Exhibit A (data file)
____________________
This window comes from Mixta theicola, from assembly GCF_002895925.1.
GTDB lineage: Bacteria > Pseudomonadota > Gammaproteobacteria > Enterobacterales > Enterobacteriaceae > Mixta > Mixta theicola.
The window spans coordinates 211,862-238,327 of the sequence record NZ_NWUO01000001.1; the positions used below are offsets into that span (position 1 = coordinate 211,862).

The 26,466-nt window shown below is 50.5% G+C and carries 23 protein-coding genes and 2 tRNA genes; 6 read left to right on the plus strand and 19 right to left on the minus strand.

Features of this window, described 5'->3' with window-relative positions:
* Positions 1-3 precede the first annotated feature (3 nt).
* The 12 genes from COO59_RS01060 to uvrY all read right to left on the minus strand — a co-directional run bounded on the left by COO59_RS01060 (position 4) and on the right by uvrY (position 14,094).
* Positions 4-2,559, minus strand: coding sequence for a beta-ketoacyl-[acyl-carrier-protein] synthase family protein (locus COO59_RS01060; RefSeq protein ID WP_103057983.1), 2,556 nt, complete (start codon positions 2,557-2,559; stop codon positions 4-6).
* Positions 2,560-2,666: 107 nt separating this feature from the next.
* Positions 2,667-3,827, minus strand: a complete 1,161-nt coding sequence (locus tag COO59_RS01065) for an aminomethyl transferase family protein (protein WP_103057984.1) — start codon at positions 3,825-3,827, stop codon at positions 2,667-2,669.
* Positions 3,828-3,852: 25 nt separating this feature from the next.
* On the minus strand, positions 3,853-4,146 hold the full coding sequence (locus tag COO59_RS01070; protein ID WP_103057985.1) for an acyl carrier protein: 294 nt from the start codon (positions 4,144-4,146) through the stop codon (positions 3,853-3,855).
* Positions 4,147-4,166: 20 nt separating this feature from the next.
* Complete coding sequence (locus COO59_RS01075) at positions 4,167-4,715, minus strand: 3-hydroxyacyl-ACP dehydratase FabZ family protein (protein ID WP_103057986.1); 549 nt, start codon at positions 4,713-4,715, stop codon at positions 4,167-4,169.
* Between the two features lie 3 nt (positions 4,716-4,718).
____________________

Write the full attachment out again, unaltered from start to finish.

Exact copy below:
This window comes from Mixta theicola, from assembly GCF_002895925.1.
GTDB lineage: Bacteria > Pseudomonadota > Gammaproteobacteria > Enterobacterales > Enterobacteriaceae > Mixta > Mixta theicola.
The window spans coordinates 211,862-238,327 of the sequence record NZ_NWUO01000001.1; the positions used below are offsets into that span (position 1 = coordinate 211,862).

The 26,466-nt window shown below is 50.5% G+C and carries 23 protein-coding genes and 2 tRNA genes; 6 read left to right on the plus strand and 19 right to left on the minus strand.

Features of this window, described 5'->3' with window-relative positions:
* Positions 1-3 precede the first annotated feature (3 nt).
* The 12 genes from COO59_RS01060 to uvrY all read right to left on the minus strand — a co-directional run bounded on the left by COO59_RS01060 (position 4) and on the right by uvrY (position 14,094).
* Positions 4-2,559, minus strand: coding sequence for a beta-ketoacyl-[acyl-carrier-protein] synthase family protein (locus COO59_RS01060; RefSeq protein ID WP_103057983.1), 2,556 nt, complete (start codon positions 2,557-2,559; stop codon positions 4-6).
* Positions 2,560-2,666: 107 nt separating this feature from the next.
* Positions 2,667-3,827, minus strand: a complete 1,161-nt coding sequence (locus tag COO59_RS01065) for an aminomethyl transferase family protein (protein WP_103057984.1) — start codon at positions 3,825-3,827, stop codon at positions 2,667-2,669.
* Positions 3,828-3,852: 25 nt separating this feature from the next.
* On the minus strand, positions 3,853-4,146 hold the full coding sequence (locus tag COO59_RS01070; protein ID WP_103057985.1) for an acyl carrier protein: 294 nt from the start codon (positions 4,144-4,146) through the stop codon (positions 3,853-3,855).
* Positions 4,147-4,166: 20 nt separating this feature from the next.
* Complete coding sequence (locus COO59_RS01075) at positions 4,167-4,715, minus strand: 3-hydroxyacyl-ACP dehydratase FabZ family protein (protein ID WP_103057986.1); 549 nt, start codon at positions 4,713-4,715, stop codon at positions 4,167-4,169.
* Between the two features lie 3 nt (positions 4,716-4,718).